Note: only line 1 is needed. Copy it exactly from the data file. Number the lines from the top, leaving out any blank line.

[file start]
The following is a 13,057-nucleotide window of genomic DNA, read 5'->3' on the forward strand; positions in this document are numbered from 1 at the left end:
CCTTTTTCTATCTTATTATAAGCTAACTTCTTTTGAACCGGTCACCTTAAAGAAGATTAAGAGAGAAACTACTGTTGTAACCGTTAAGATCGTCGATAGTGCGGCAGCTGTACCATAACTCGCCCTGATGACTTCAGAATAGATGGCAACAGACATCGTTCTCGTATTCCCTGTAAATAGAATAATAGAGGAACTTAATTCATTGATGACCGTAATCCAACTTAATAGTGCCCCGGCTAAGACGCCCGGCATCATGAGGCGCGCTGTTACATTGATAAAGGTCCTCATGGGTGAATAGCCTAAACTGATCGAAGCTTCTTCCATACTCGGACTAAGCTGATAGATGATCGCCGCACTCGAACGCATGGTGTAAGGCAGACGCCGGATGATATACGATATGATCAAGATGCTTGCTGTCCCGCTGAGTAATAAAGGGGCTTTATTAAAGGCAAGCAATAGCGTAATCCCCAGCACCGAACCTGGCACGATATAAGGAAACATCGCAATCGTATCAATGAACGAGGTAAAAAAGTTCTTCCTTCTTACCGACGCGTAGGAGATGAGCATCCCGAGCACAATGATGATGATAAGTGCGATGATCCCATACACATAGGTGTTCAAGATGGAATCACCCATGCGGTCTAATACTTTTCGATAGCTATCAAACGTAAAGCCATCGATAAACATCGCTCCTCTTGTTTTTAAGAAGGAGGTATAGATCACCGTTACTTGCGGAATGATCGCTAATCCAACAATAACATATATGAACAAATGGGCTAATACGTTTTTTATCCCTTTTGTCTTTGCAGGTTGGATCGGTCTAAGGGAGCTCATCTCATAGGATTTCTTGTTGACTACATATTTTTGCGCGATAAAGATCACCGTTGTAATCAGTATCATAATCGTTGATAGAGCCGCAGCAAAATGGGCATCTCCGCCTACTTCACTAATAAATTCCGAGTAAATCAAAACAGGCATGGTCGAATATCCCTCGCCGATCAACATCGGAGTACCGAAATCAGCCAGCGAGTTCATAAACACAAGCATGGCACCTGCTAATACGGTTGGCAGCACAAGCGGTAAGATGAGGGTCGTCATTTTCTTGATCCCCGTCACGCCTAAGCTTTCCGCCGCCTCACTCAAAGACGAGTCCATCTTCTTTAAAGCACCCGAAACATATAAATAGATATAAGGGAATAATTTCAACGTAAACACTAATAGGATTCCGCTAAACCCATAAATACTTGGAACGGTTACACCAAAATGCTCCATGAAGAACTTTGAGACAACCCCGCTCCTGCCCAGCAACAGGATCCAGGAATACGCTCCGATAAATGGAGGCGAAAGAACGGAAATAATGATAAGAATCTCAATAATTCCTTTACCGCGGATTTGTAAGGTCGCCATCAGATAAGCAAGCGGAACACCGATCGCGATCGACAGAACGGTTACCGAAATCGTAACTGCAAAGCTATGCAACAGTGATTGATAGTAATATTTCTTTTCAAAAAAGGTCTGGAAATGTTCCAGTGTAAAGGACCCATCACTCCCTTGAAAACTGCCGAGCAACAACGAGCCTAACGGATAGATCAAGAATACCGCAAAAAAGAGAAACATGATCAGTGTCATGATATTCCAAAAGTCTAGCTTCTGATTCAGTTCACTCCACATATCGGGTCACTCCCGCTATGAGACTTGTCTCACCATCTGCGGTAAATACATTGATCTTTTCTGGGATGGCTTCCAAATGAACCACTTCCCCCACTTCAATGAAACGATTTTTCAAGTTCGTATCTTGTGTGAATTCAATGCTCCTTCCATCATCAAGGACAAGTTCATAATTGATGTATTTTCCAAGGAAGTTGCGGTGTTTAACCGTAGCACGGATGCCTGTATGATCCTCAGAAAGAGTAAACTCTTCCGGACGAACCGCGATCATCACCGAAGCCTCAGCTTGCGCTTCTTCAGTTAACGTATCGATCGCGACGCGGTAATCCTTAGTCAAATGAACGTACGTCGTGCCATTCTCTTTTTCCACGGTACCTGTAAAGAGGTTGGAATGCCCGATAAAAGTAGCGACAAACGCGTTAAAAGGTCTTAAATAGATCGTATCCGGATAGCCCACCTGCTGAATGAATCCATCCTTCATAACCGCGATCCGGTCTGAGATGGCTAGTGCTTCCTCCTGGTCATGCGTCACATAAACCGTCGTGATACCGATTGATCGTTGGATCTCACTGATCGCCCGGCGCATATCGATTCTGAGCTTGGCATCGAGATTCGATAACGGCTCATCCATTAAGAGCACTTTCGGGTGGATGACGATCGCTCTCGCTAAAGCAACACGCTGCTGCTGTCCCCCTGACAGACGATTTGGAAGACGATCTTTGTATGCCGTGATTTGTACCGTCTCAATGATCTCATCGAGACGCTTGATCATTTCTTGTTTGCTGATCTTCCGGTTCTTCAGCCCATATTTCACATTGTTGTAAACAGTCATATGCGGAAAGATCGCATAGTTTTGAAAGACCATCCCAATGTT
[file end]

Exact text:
The following is a 13,057-nucleotide window of genomic DNA, read 5'->3' on the forward strand; positions in this document are numbered from 1 at the left end: